The implementation recommendations the committee does make will be at a fairly high level. “We’re not going to say, cancel this mission, add that mission,” he said. “We might say that you’re not spending enough on propulsion, but we’re not going to say to use this propulsion over that.”

Those recommendations will be aligned among four general themes: competitiveness and prosperity, science and technology, management and sustainability, and education and youth. Under those themes the implementation recommendations will cover a broad range of topics, from systems engineering to enabling technology to international cooperation.

Sustainability and bipartisanship

One major issue that the new space initiative faces is sustainability: how do you maintain a long-range program like the President’s plan, with milestones that extend to 2020 and beyond, given the changes in both administrations and Congresses? The commission identified sustainability as perhaps the biggest challenge facing the plan during its first public hearing, and Tyson spent some time during his presentation to address the issue from a couple of different angles.

“My nightmare is that we have a next President who does not want any part of this vision, but still allows the space shuttle to cancel itself out, does not top off the budget, and everything washes down the drain.”

Tyson argued that the plan was realistic because it did not require increasing NASA’s budget any faster than the rate of inflation over the long term. He noted that while NASA’s annual budget peaked in the mid-1960s at about $25 billion in current-year dollars (compared to about $15 billion today), if you take a ten-year running average of the budget, the values change very little. “For any ten-year period you draw here, NASA’s budget has been about the same,” he claimed. “So it is not an argument to say that we will not be able to raise as much money as we did for Apollo. We already have that much money.”

To further illustrate his point, Tyson displayed the famous “layer cake” chart that shows the proposed budgets for major NASA programs through 2020, illustrating how the wedge for the exploration program grows as other programs, notably the space shuttle and space station, are phased out. He admitted, though, that there is a risk that as the shuttle and station programs end, those funds might get moved out of NASA entirely. “My nightmare is that we have a next President who does not want any part of this vision,” he said, “but still allows the space shuttle to cancel itself out, does not top off the budget, and everything washes down the drain.” He said that the commission is “sensitive” to such a possibility, and will try to offer strategies to minimize that possibility.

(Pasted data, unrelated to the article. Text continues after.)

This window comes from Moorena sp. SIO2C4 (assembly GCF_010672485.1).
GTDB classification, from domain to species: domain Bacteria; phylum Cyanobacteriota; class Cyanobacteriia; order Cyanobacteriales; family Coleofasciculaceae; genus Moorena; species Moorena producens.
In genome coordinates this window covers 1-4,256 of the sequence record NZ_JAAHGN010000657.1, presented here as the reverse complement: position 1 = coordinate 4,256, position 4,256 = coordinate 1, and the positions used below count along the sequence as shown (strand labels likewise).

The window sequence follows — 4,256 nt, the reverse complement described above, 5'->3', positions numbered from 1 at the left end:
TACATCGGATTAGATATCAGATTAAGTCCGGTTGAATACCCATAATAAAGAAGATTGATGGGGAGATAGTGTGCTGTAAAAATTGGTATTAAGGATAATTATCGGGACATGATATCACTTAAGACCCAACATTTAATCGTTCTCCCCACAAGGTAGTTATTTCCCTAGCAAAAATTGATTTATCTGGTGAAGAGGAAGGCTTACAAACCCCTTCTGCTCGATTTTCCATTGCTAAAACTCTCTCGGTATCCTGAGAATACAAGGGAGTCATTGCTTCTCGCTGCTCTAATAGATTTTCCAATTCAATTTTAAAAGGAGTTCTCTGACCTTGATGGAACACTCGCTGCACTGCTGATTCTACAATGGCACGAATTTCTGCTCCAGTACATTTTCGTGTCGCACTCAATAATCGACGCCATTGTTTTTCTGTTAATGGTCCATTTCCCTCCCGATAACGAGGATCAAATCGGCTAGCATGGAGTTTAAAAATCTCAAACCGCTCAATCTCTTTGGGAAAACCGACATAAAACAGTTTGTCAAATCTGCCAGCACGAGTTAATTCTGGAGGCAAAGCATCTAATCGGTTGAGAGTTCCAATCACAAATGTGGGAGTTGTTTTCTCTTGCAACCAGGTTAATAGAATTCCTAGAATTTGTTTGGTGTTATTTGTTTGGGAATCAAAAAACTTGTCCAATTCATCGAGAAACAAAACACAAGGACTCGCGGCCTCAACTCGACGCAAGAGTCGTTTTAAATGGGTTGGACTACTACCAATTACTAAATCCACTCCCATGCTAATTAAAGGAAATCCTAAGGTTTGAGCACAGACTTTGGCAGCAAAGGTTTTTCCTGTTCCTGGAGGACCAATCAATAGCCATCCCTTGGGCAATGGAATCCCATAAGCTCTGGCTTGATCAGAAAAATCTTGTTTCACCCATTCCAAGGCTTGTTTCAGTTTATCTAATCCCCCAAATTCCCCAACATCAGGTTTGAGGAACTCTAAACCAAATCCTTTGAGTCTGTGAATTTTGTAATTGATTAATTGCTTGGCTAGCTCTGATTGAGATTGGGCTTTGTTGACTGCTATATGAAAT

One of Tyson’s concerns related to this possibility is that the new initiative might become entangled in partisan politics. Already the new initiative has been closely linked to Bush, and thus has come under criticism of Democrats, particularly those running for President. “I’m surprised they would reach out and make that a political issue, especially since space exploration in America has historically been bipartisan,” he said. “The last thing we want out of this mission is for it to become a partisan issue. The moment space exploration becomes partisan, just give up, go home, because space initiatives have longer baselines than political cycles. They can only survive if they’re not partisan.”

Tyson noted that the commission has made some efforts to reach out to Democrats, in particular Senator John Kerry, the presumptive Democratic nominee for President. He revealed that the commission considered asking him to testify at a public hearing, but backed away out of concerns that the other remaining candidates would demand equal time. “We do know that in the end, knowing that this is put forth by a Republican President, at some point we’re going to have to woo Democratic support,” he said. He said that the commission is considering inviting some unnamed “powerful Democrats” to speak at the commission’s final public hearing in New York in early May.

page 2: Hubble and the initiative >>